I'm not passing judgment until I see it. Even if they're not perfect, sometimes classic kids book adaptations rock (the "Harry Potter" series, some of Roald Dahl's stories for children, "The Wizard of Oz," "Little House on the Prairie," "National Velvet," "A Little Princess" (either one), "Mary Poppins," and loads more). In some cases, seeing the films/shows made me want to read the books from which they were adapted. Once kids glom onto something, they tend to seek out every resource they can to learn more about it and further enhance and prolong their enjoyment. Didn't you do that? Isn't that what a large portion of the Vault is dedicated to?

It seems to be you've had you heart broken by too many crappy adaptations of things you loved, but if you don't keep an open mind, you'll blind yourself to the possibility of something good coming your way.

That said, I hope it doesn't suck.

Bunche said...

You'll note that with the exceptions of the Harry Potter films (which frankly bored me to tears; I gave up after the third one) and the second Little Princess, all of the films you listed were made over forty years ago. My gripe with kid's films adapted from books these days is that CONTEMPORARY filmmakers are reducing beloved kid's stories to mere product. If they can pull off a good adaptation I'm all for it, but my opinion has indeed been shaded by too many lousy adaptations and the thought of seeing that happen to WHERE THE WILD THINGS ARE just sticks in my craw.

And why do people insist on sending in comments anonymously? I don't care of people don't want their real names used, but please come up with a fake name that can be recognized as a regular reader/commentator.

Satyrblade said...

Agreed, although I would add Schrek, Spiderwick Chronicles and Narnia: The Lion, the Witch and the Wardrobe to the list of kids' books adapted well recently and Stuart Little and The Polar Express to those done badly. The choice of Spike Jonze does indeed portend better things for this film than, say, Shat in the Hat, but I'm with you on the disgust. When Zack Snyder counts his biggest reason for doing Watchmen as the atrocity it would have been if he HADN'T, it's time to place a moratorium on Hollywood's grave-robbing tendencies before they ruin something like, say, Goodnight Moon or The Giving Tree.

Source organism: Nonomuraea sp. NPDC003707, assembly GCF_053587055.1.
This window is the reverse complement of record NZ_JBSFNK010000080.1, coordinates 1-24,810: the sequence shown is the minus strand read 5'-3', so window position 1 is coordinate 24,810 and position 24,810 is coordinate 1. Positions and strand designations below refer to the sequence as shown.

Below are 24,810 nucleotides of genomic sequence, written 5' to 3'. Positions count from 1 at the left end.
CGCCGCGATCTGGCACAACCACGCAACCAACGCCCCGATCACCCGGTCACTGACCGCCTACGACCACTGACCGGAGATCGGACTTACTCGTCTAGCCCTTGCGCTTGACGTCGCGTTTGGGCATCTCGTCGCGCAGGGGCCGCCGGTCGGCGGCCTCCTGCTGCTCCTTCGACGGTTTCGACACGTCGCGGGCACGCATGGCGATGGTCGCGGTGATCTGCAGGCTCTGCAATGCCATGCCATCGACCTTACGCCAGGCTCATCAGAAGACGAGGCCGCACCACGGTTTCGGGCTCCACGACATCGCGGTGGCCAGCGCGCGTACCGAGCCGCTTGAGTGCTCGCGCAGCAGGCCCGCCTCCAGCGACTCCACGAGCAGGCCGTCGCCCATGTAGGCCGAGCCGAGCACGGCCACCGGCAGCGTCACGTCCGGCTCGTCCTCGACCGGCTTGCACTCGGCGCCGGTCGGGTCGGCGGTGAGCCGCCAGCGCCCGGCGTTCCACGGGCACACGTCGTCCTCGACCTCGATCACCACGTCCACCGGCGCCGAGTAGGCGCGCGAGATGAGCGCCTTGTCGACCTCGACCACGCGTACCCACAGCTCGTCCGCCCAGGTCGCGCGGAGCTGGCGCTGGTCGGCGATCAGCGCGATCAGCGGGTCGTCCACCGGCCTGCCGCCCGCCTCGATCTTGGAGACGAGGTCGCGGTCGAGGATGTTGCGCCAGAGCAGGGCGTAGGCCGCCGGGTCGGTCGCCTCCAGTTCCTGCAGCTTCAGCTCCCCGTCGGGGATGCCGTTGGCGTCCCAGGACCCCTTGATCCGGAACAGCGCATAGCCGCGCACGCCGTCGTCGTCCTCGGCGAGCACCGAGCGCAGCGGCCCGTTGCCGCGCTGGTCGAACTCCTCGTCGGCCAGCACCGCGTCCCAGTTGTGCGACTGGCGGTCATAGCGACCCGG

Kevie said...

Another one bites the dust: Via my toddler, I've been watching HBO's "Harold and the Purple Crayon" series. It's perfectly well-done, serviceable animated product, it's narrated by Sharon Stone, and as of now I never want to see that fucking book ever again.

I don't think they're ever going to stop until everything charming and unique in the world has been pimped out to within an inch of its fucking life.

Mzilla said...

Watched the trailer last night. My usual gripe about anything is the monsters, which they seem to have gotten EXACTLY RIGHT. I recognized all the characters from the book, and seeing them move around they have the exact sort of weight I imagined them having (roughly as big as Sweeetums from the Muppets). In a perfect world, the adaptation would be exactly as long as the book, and serve as a perfect companion piece. However this is Hollywood, so the script is going to be longer, and that's where my interest wanes. But I too have faith in Spike Jonze, and this doesn't come across as cashing in on a kids property to me. I feel some love behind this adaptation. Could be wrong, but I'm not writing it off just yet.